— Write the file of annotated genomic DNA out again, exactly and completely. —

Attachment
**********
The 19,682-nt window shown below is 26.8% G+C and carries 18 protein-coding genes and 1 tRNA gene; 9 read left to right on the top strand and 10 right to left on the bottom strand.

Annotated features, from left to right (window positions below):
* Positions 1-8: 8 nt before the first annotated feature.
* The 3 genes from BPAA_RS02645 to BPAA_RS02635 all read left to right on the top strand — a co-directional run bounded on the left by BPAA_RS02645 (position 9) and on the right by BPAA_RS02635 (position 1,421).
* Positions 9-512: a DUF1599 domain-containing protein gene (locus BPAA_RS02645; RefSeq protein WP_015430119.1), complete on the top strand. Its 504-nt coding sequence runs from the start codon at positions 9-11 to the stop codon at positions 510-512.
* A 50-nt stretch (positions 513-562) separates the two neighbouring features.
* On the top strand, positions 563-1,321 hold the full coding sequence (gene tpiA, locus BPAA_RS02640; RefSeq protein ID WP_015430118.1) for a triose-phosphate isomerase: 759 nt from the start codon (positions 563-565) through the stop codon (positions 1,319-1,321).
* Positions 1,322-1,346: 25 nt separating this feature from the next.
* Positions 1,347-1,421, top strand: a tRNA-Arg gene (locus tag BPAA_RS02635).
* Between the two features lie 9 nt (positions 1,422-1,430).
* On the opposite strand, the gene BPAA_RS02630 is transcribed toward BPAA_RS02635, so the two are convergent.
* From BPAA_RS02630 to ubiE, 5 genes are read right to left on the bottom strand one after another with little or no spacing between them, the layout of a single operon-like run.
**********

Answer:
The 19,682-nt window shown below is 26.8% G+C and carries 18 protein-coding genes and 1 tRNA gene; 9 read left to right on the top strand and 10 right to left on the bottom strand.

Annotated features, from left to right (window positions below):
* Positions 1-8: 8 nt before the first annotated feature.
* The 3 genes from BPAA_RS02645 to BPAA_RS02635 all read left to right on the top strand — a co-directional run bounded on the left by BPAA_RS02645 (position 9) and on the right by BPAA_RS02635 (position 1,421).
* Positions 9-512: a DUF1599 domain-containing protein gene (locus BPAA_RS02645; RefSeq protein WP_015430119.1), complete on the top strand. Its 504-nt coding sequence runs from the start codon at positions 9-11 to the stop codon at positions 510-512.
* A 50-nt stretch (positions 513-562) separates the two neighbouring features.
* On the top strand, positions 563-1,321 hold the full coding sequence (gene tpiA, locus BPAA_RS02640; RefSeq protein ID WP_015430118.1) for a triose-phosphate isomerase: 759 nt from the start codon (positions 563-565) through the stop codon (positions 1,319-1,321).
* Positions 1,322-1,346: 25 nt separating this feature from the next.
* Positions 1,347-1,421, top strand: a tRNA-Arg gene (locus tag BPAA_RS02635).
* Between the two features lie 9 nt (positions 1,422-1,430).
* On the opposite strand, the gene BPAA_RS02630 is transcribed toward BPAA_RS02635, so the two are convergent.
* From BPAA_RS02630 to ubiE, 5 genes are read right to left on the bottom strand one after another with little or no spacing between them, the layout of a single operon-like run.